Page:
6 August 2020
Dr. Gizelle Baker
By Dr. Gizelle Baker 
Director Global Scientific Engagement

As new smoke-free products reach more people, it’s more important than ever to provide people accurate and non-misleading information about these products. Dr. Gizelle Baker walks us through the current scientific understanding of heated tobacco products.

What are heated tobacco products?

Heated tobacco products (HTPs) are a range of relatively new products that were developed and assessed to reduce the harms associated with smoking for adult smokers who would otherwise continue to smoke cigarettes. Unlike cigarettes, HTPs heat the tobacco without burning it. This creates an aerosol that contains nicotine, as well as much lower levels of harmful chemicals than cigarette smoke. Both of these points should be confirmed for each product via scientific assessment. Even so, the best choice is to quit nicotine and tobacco products altogether.

In this category, you have products that vary in tobacco heating temperature (though all below the ignition point of tobacco), heating sources, tobacco processing, flavors, and designs, with new technologies still in development. So, although HTPs are a class of products, each specific product really needs to be assessed separately.

Evidence SU10

Most heated tobacco systems have the same basic parts: a heating device, the tobacco stick, and a way of charging the heater. Our EHTS (Platform 1) serves as one example.

How do they work?

HTPs heat tobacco, sometimes by means of e-vapor passing through the tobacco portion at temperatures well below combustion (burning). How the heating source works depends on the product, but in all cases the heat aerosolizes nicotine directly from the tobacco. The user draws on the mouthpiece to inhale the nicotine-containing aerosol.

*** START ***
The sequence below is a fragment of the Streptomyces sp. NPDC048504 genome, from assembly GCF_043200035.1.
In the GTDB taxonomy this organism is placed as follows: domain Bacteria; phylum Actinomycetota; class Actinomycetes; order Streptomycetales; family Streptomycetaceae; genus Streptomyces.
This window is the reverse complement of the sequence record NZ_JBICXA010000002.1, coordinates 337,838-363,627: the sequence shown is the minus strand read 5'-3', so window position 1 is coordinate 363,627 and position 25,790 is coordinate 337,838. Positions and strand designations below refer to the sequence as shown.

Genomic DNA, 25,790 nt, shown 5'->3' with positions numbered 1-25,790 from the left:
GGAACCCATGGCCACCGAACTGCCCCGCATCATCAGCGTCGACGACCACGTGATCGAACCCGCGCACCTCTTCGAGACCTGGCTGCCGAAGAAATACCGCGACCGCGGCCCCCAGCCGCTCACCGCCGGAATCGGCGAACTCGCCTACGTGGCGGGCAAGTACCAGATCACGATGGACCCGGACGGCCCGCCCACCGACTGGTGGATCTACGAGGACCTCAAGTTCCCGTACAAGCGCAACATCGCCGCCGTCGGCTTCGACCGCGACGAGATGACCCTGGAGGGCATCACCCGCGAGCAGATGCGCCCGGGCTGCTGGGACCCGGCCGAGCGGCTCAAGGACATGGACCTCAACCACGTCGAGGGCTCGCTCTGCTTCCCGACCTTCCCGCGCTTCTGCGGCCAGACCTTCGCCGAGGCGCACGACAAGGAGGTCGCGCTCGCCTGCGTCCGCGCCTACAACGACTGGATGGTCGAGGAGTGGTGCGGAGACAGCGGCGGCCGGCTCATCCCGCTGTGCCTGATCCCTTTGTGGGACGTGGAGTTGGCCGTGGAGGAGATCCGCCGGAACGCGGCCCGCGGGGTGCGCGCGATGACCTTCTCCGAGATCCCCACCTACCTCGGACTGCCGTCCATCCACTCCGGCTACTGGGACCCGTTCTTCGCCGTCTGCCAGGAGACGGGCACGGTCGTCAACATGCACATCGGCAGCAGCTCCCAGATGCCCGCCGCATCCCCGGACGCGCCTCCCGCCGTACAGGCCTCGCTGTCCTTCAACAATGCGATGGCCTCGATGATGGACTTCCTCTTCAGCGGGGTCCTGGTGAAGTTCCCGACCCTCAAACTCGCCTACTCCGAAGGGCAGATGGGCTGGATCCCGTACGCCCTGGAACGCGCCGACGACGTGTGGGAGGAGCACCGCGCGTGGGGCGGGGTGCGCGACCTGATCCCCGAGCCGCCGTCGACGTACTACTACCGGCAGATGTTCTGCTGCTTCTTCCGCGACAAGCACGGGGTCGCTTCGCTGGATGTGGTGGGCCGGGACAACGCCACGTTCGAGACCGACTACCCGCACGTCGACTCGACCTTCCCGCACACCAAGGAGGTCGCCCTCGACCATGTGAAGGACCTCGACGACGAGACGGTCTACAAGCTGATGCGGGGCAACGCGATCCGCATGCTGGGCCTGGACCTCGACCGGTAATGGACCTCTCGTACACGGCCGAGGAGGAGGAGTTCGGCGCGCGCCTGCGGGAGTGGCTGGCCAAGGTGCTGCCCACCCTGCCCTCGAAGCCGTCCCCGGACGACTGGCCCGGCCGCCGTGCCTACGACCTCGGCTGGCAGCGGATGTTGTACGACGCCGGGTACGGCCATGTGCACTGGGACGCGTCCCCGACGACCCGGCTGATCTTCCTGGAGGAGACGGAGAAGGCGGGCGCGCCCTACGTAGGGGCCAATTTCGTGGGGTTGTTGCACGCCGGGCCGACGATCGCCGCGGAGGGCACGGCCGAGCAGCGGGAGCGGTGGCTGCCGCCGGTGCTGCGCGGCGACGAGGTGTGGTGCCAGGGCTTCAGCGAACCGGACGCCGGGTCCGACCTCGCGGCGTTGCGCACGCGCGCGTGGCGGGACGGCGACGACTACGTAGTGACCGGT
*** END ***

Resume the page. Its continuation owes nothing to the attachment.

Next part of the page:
Because the tobacco is heated and not burned, the aerosol that’s inhaled is fundamentally different in composition from cigarette smoke. HTPs contain tobacco, which is why they can provide a taste and nicotine delivery similar to cigarettes. At the same time, the number and levels of other toxic chemicals in the aerosol may vary from product to product, but should be reduced compared to cigarette smoke.

Are HTPs the same as electronic cigarettes?

No, they’re not the same. HTPs heat tobacco to generate a nicotine-containing aerosol directly from specially processed tobacco, while e-cigarettes vaporize an e-liquid containing nicotine and flavors. Both are types of smoke-free products that can deliver a nicotine-containing aerosol and—when scientifically substantiated and regulated—can be a better alternative to cigarettes for adults who would otherwise continue smoking. Since both product types generally deliver nicotine, they are addictive. Neither product type is risk-free. The best choice for any smoker is still to quit tobacco and nicotine altogether.

Are HTPs safer than cigarettes?

HTPs are not risk-free. They have the potential to contribute to better health outcomes for adult smokers who switch to them completely, since they can significantly reduce exposure to the toxicants in cigarette smoke that are known to cause smoking-related diseases.

Quitting tobacco and nicotine use altogether completely eliminates the exposure to these toxicants and is certainly the best way for a smoker to reduce the risk of smoking-related diseases. But many smokers do not quit. HTPs are for those men and women who would otherwise continue to smoke. They should be encouraged to switch completely.

Do HTPs expose users to new chemicals?

HTPs are a class of products, which means the aerosol from each product must be individually assessed. For our Electrically Heated Tobacco System (EHTS),* it is estimated that 99.7% of the emitted aerosol is of known composition. The results demonstrated a 95% reduction in the average levels of Harmful and Potentially Harmful Constituents (HPHCs) compared with reference cigarette (3R4F) smoke and fewer chemicals in the aerosol than in cigarette smoke.1